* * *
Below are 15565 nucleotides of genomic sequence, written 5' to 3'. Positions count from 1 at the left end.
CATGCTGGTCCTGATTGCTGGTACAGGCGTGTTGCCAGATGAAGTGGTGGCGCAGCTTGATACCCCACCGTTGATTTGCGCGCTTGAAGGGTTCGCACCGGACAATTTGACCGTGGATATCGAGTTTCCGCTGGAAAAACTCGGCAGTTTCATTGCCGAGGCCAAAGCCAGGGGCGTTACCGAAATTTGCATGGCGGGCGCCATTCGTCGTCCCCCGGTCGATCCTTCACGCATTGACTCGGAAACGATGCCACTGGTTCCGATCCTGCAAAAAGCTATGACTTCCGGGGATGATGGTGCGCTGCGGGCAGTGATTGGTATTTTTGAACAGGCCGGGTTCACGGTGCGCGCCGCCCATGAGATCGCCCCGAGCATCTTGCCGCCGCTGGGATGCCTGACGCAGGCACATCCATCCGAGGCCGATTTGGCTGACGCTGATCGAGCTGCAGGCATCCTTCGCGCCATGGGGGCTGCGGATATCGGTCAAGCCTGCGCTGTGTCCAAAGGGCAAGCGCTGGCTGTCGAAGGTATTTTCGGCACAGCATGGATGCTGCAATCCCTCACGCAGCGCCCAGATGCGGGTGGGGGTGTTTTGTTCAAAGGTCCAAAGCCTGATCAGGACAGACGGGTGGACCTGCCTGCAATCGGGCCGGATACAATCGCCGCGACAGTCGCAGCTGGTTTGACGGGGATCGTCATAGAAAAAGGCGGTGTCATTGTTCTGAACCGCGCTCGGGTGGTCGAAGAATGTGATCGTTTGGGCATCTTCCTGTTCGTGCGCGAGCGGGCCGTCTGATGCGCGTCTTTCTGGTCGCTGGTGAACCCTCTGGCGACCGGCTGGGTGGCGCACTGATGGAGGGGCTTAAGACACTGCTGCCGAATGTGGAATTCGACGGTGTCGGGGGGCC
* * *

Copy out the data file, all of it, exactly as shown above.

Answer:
Below are 15565 nucleotides of genomic sequence, written 5' to 3'. Positions count from 1 at the left end.
CATGCTGGTCCTGATTGCTGGTACAGGCGTGTTGCCAGATGAAGTGGTGGCGCAGCTTGATACCCCACCGTTGATTTGCGCGCTTGAAGGGTTCGCACCGGACAATTTGACCGTGGATATCGAGTTTCCGCTGGAAAAACTCGGCAGTTTCATTGCCGAGGCCAAAGCCAGGGGCGTTACCGAAATTTGCATGGCGGGCGCCATTCGTCGTCCCCCGGTCGATCCTTCACGCATTGACTCGGAAACGATGCCACTGGTTCCGATCCTGCAAAAAGCTATGACTTCCGGGGATGATGGTGCGCTGCGGGCAGTGATTGGTATTTTTGAACAGGCCGGGTTCACGGTGCGCGCCGCCCATGAGATCGCCCCGAGCATCTTGCCGCCGCTGGGATGCCTGACGCAGGCACATCCATCCGAGGCCGATTTGGCTGACGCTGATCGAGCTGCAGGCATCCTTCGCGCCATGGGGGCTGCGGATATCGGTCAAGCCTGCGCTGTGTCCAAAGGGCAAGCGCTGGCTGTCGAAGGTATTTTCGGCACAGCATGGATGCTGCAATCCCTCACGCAGCGCCCAGATGCGGGTGGGGGTGTTTTGTTCAAAGGTCCAAAGCCTGATCAGGACAGACGGGTGGACCTGCCTGCAATCGGGCCGGATACAATCGCCGCGACAGTCGCAGCTGGTTTGACGGGGATCGTCATAGAAAAAGGCGGTGTCATTGTTCTGAACCGCGCTCGGGTGGTCGAAGAATGTGATCGTTTGGGCATCTTCCTGTTCGTGCGCGAGCGGGCCGTCTGATGCGCGTCTTTCTGGTCGCTGGTGAACCCTCTGGCGACCGGCTGGGTGGCGCACTGATGGAGGGGCTTAAGACACTGCTGCCGAATGTGGAATTCGACGGTGTCGGGGGGCC